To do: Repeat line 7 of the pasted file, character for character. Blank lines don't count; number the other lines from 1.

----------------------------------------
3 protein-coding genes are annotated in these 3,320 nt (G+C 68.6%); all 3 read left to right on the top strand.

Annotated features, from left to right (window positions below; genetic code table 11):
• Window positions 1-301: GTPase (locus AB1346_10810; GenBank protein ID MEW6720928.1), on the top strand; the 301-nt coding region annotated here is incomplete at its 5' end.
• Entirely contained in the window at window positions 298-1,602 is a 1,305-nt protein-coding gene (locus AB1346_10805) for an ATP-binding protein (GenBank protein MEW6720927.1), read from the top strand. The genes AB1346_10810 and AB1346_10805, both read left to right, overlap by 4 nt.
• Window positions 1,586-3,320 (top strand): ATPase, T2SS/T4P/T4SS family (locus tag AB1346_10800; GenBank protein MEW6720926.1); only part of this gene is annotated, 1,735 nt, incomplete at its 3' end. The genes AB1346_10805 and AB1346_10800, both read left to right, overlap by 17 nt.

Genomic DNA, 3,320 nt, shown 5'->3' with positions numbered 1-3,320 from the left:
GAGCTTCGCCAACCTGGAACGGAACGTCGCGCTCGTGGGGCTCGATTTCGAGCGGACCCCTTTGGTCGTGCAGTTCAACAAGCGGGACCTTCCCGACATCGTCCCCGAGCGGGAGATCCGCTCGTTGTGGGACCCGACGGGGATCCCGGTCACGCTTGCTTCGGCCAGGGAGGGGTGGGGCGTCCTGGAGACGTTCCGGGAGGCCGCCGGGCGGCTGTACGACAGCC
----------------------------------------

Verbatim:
GAGCTTCGCCAACCTGGAACGGAACGTCGCGCTCGTGGGGCTCGATTTCGAGCGGACCCCTTTGGTCGTGCAGTTCAACAAGCGGGACCTTCCCGACATCGTCCCCGAGCGGGAGATCCGCTCGTTGTGGGACCCGACGGGGATCCCGGTCACGCTTGCTTCGGCCAGGGAGGGGTGGGGCGTCCTGGAGACGTTCCGGGAGGCCGCCGGGCGGCTGTACGACAGCC